The definition here of resuscitation was intubation, chest compressions or medications.  I would like to presume that the practioners in these centres were using NRP so with respect to chest compressions and medication use I would think this should be comparable to a centre such as ours.  What I don’t know for sure is how quickly these centres move to intubate.  NRP has always been fairly clear that infants may be intubated at several time points during a resuscitation although recent changes to NRP have put more emphasis on the use of CPAP to establish FRC and avoid intubation.  Having said that this study took place from 2011 – 2013 so earlier than the push for CPAP began.  I have to wonder what the effect of having an earlier approach to intubating might have had on these results.  I can only speculate but perhaps it is irrelevant to some degree as even if in many cases these babies did not need intubation now they still would have likely needed CPAP.  The need for any respiratory support adds a respiratory therapist into the mix which in a crowded space with the additional equipment needed makes a small room even smaller.  Therefore while I may question the threshold to intubate I suspect these results are fairly applicable in at least picking out the likelihood of needing a Neonatal team in attendance.

Moreover I think we might have a quick tool on our hands for our Obstetrical colleagues to triage which deliveries they should really have us at.  A tool that estimates the risk may be better than a shoulder shrug even if it overestimates when the goal is to ensure safety.

 

No more intubating for meconium? Not quite.

No more intubating for meconium? Not quite.

After the recent CPS meeting I had a chance to meet with an Obstetrical colleague and old friend in Nova Scotia.  It is easy to get lost in the beauty of the surroundings which we did. Hard to think about Neonatology when visits to places like Peggy’s Cove are possible. IMG_0416Given out mutual interest though in newborns our our conversation eventually meandered along the subject of the new NRP.  What impact would the new recommendations with respect to meconium have on the requirements for providers at a delivery.  This question gave me reason to pause as I work in a level III centre and with that lens tend to have a very different perspective than those who work in level I and II centres (I know we don’t label them as such anymore but for many of you that has some meaning).  Every delivery that is deemed high risk in our tertiary centre has ready access to those who can intubate so the changes in recommendations don’t really affect our staffing to any great degree.  What if you are in a centre where the Pediatrician needs to be called in from home?  Do you still have to call in people to prepare for a pending delivery of a baby through meconium stained fluid?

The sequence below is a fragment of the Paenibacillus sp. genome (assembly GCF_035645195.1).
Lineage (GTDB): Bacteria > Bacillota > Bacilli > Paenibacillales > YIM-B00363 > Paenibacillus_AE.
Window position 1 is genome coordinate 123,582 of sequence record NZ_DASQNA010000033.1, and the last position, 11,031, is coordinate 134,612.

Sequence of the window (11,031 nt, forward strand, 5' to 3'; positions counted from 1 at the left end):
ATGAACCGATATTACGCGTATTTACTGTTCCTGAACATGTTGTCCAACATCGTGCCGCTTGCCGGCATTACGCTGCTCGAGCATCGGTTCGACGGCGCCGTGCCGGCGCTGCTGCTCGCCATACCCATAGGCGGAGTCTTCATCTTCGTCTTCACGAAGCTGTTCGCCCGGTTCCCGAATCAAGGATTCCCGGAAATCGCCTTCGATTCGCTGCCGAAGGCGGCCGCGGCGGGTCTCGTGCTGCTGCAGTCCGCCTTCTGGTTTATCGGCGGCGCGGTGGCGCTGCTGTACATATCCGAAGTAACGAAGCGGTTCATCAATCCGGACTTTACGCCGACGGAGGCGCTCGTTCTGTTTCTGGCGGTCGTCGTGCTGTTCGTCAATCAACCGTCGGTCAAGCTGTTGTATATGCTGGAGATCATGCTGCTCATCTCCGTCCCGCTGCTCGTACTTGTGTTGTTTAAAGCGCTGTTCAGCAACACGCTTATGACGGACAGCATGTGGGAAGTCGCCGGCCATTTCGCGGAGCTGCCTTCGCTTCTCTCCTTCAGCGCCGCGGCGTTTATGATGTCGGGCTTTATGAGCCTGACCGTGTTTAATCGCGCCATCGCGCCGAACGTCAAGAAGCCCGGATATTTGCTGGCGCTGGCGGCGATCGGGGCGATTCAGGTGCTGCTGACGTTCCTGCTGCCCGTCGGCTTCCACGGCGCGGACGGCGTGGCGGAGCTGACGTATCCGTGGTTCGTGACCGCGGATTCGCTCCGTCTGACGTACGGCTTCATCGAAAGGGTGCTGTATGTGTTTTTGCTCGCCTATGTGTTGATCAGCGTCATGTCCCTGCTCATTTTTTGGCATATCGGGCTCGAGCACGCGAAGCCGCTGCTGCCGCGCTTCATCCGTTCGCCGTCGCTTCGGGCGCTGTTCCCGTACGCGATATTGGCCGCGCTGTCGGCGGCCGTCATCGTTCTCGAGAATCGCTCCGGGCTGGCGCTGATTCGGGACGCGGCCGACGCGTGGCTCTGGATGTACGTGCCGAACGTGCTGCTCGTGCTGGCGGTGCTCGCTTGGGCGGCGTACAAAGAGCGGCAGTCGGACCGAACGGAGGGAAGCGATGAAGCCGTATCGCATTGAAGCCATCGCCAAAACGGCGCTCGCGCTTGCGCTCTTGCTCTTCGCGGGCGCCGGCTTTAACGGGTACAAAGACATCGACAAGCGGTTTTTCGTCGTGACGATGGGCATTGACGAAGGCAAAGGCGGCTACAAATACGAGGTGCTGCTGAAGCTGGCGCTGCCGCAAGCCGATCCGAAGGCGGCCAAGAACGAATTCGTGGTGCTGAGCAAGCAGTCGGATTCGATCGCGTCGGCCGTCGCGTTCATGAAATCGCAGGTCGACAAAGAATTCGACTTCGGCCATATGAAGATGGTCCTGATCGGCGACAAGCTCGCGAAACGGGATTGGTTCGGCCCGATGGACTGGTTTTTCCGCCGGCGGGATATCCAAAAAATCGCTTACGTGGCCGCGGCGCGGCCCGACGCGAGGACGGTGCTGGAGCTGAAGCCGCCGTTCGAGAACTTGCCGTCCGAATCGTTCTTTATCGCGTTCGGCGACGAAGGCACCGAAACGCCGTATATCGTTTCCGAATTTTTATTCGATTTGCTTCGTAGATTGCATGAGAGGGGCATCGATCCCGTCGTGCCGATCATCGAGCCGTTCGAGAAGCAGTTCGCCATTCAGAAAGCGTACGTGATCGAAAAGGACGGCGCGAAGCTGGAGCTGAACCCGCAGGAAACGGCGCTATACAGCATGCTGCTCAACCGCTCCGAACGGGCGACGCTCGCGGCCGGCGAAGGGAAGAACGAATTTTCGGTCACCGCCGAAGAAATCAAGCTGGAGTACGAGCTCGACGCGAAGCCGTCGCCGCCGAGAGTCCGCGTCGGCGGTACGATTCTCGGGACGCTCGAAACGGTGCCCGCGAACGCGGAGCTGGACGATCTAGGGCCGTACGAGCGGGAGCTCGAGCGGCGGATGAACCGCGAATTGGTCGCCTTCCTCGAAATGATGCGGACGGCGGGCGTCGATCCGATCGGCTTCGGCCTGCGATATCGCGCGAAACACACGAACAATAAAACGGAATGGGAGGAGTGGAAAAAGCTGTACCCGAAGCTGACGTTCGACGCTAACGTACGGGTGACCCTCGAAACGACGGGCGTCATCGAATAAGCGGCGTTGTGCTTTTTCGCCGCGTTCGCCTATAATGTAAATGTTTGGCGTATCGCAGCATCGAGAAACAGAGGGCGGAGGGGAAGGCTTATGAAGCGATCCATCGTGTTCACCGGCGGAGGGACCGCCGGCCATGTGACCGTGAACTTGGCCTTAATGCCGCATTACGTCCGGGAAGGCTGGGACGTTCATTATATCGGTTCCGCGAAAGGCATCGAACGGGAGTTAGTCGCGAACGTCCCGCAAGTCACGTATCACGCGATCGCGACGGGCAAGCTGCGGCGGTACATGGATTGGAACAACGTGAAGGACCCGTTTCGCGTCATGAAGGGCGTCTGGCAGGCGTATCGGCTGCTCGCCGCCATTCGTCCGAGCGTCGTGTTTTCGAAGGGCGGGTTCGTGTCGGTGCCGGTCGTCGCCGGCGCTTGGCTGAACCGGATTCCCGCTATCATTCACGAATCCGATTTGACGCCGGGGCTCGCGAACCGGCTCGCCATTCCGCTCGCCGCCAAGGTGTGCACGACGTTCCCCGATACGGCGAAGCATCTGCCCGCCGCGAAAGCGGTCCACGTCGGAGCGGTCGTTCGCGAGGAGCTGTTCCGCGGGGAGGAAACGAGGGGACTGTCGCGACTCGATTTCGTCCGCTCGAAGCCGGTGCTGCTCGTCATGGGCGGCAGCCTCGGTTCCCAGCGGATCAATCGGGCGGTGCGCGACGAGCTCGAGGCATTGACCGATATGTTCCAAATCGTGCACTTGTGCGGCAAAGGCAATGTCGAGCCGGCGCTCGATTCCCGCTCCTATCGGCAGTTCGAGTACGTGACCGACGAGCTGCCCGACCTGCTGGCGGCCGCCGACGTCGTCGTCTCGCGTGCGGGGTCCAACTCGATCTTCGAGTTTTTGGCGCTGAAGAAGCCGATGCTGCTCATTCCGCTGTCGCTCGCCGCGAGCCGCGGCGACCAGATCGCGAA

What does the new recommendation actually say?NRP Logo_full.jpeg

These recommendations are from the American Heart Association and are being adopted by the NRP committees in the US and Canada.  The roll-out for this change is coming this fall with all courses required to teach the new requirements as of September 2017.

“However, if the infant born through meconium-stained amniotic fluid presents with poor muscle tone and inadequate breathing efforts, the initial steps of resuscitation should be completed under the radiant warmer. PPV should be initiated if the infant is not breathing or the heart rate is less than 100/min after the initial steps are completed. Routine intubation for tracheal suction in this setting is not suggested, because there is insufficient evidence to continue recommending this practice. (Class IIb, LOE C-LD)

The rationale for the change is that is that there is a lack of evidence to demonstrate that routine suctioning will reduce the incidence of meconium aspiration syndrome and its consequences.  Rather priority is placed on the establishment of adequate FRC and ventilation thereby placing a priority on teaching of proper bag-valve mask or t-piece resuscitator.  Better to establish ventilation than delay while atempting to intubate and run the risk of further hypoxia and hypercarbia causing pulmonary hypertension.

Does this mean you don’t need to have a person skilled in intubation at such deliveries?

This question is the real reason for the post.  At least from my standpoint the answer is that you do in fact still require such people.  This may seem to be in conflict with the new position but if you move past that recommendation above you will see there is another line that follows afterwards that is the basis for my argument.

“Appropriate intervention to support ventilation and oxygenation should be initiated as indicated for each individual infant. This may include intubation and suction if the airway is obstructed.”

While we should not routinely perform such intubations there may be a time and a place.  If one has intiated PPV with a mask and is not obtaining a rising heart rate, MRSOPA should be followed and attempts made to optimize ventilation.  What if that is unsuccessful though and heart rate continues to be poor.  You could have a plug of meconium distal to the vocal cords and this is the reason that intubation should be considered.  In order to remove such a plug one would need to have an intubator present.